Obesity has become a worldwide epidemic affecting people on every continent. More than just obesity itself, the major drawback of being obese is the high incidence of the associated health risks, like metabolic syndrome, type‐2 diabetes, and cardiovascular problems. It is generally accepted that a disruption in the balance between energy intake and energy expenditure is an extremely important factor in the incidence of obesity . Its rate is increasing dramatically, and it has been estimated that 58% of the world population will become obese by 2030 . So, one of the interesting approaches of the food industry for the prevention of weight gain is to provide products with high satiating capacities and low‐energy densities. Dietary fibers seem to be ideal candidates for the achievement of this function . Increasing dietary fiber consumption may decrease energy absorption by diluting a diet's energy availability while maintaining other important nutrients . Calame et al. found that blends of gum arabic (EmulGold® and PreVitae®) are able to satiety enhancement and decrease the caloric intake significantly after consumption .
Several studies have been performed that suggest a link between seafood consumption and obesity‐related disorders [92,93]. Several actions have been proposed for the mechanism linking seaweed's polysaccharides and obesity disorders. One of them is the action of fiber in the seaweed's biomass, and another is attributed to antioxidants, minerals, and omega 3 fatty acids that interfere in obesity prevention .
Generally, the capability of dietary fiber to decrease body weight could be related to the following:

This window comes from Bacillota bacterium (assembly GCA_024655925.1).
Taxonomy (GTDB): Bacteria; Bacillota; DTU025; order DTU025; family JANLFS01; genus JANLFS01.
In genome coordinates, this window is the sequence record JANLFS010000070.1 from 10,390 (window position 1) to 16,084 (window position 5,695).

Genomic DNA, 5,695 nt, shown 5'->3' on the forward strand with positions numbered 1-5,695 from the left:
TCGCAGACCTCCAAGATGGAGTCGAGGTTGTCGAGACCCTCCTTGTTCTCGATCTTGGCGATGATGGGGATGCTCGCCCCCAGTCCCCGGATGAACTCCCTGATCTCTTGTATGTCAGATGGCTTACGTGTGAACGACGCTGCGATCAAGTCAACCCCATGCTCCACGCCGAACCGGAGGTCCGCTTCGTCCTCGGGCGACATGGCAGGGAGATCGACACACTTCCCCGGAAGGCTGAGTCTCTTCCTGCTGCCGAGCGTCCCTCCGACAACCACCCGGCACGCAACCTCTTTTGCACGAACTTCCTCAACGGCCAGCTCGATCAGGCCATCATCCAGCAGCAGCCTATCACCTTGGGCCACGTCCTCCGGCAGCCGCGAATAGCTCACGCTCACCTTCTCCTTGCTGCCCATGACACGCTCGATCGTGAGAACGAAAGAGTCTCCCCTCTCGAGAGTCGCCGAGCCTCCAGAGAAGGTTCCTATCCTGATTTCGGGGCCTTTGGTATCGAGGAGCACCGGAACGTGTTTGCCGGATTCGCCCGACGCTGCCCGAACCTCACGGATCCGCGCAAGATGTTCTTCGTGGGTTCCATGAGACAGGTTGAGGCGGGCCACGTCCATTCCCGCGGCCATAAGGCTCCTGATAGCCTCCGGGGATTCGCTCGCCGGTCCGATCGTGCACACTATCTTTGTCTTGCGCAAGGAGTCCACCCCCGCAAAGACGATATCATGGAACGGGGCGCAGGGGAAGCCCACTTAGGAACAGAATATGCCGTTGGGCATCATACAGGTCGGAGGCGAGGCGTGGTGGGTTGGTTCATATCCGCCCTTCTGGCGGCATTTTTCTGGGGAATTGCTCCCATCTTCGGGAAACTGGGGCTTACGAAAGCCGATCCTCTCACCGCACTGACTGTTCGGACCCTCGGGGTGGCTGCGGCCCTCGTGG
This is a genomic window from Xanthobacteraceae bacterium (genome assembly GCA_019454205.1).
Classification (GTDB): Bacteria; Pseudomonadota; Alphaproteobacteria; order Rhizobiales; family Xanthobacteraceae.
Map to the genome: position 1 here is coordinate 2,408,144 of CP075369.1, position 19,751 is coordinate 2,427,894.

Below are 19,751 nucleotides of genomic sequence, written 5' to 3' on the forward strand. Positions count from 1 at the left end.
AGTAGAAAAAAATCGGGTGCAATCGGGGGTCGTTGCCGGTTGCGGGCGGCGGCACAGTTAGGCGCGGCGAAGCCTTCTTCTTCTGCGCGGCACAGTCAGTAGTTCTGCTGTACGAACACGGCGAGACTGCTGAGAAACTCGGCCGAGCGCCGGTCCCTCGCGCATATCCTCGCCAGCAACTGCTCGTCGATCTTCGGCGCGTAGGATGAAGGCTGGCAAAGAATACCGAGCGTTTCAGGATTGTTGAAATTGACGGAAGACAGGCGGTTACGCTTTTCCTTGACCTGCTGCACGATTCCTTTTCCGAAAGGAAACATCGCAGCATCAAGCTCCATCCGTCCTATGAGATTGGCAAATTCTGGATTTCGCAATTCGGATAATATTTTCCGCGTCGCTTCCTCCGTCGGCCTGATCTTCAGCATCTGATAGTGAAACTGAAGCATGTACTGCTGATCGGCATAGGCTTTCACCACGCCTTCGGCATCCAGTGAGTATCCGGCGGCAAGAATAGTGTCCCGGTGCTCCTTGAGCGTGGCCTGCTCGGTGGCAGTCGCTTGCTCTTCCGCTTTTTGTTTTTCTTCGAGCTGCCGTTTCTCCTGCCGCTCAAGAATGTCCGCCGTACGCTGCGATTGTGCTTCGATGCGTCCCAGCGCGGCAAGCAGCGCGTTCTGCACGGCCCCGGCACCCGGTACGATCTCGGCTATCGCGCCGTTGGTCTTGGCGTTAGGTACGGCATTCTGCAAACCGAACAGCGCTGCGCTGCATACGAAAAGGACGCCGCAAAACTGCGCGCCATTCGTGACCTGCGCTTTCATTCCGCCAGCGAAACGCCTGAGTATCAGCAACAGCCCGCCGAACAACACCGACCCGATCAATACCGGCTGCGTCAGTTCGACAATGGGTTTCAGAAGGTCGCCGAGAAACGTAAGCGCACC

In Figure 24.1, the effect of hydrocolloids on the passage rate and enzyme digestion processes of foods during small intestine transfer is shown. Hydrocolloids can play a key role in modulating small intestinal behavior . As seen in Figure 24.1, enzymes and bile are secreted into the first section (duodenum), digestion/absorption and water/salt uptake occur in parallel throughout the rest of the small intestine, and bile is re‐absorbed at the end of the jejunum and in the ileum. The concentration of non‐digested hydrocolloids increases along the small intestine due to the uptake of both water and nutrients .
The presence of hydrocolloids in either viscous soluble form or as an encapsulating matrix is likely to have a major effect on the rate of small intestinal enzymatic digestion of starch, proteins, and lipids. This could be due to one or more of (1) slow transport or restricted access of enzyme to its substrate, (2) direct inhibition of enzyme activity through site‐specific binding, and (3) slow or restricted transport of products from the enzyme to the site of absorption. Recent modeling and experimental data suggest that factor (3) may be important in viscous solutions .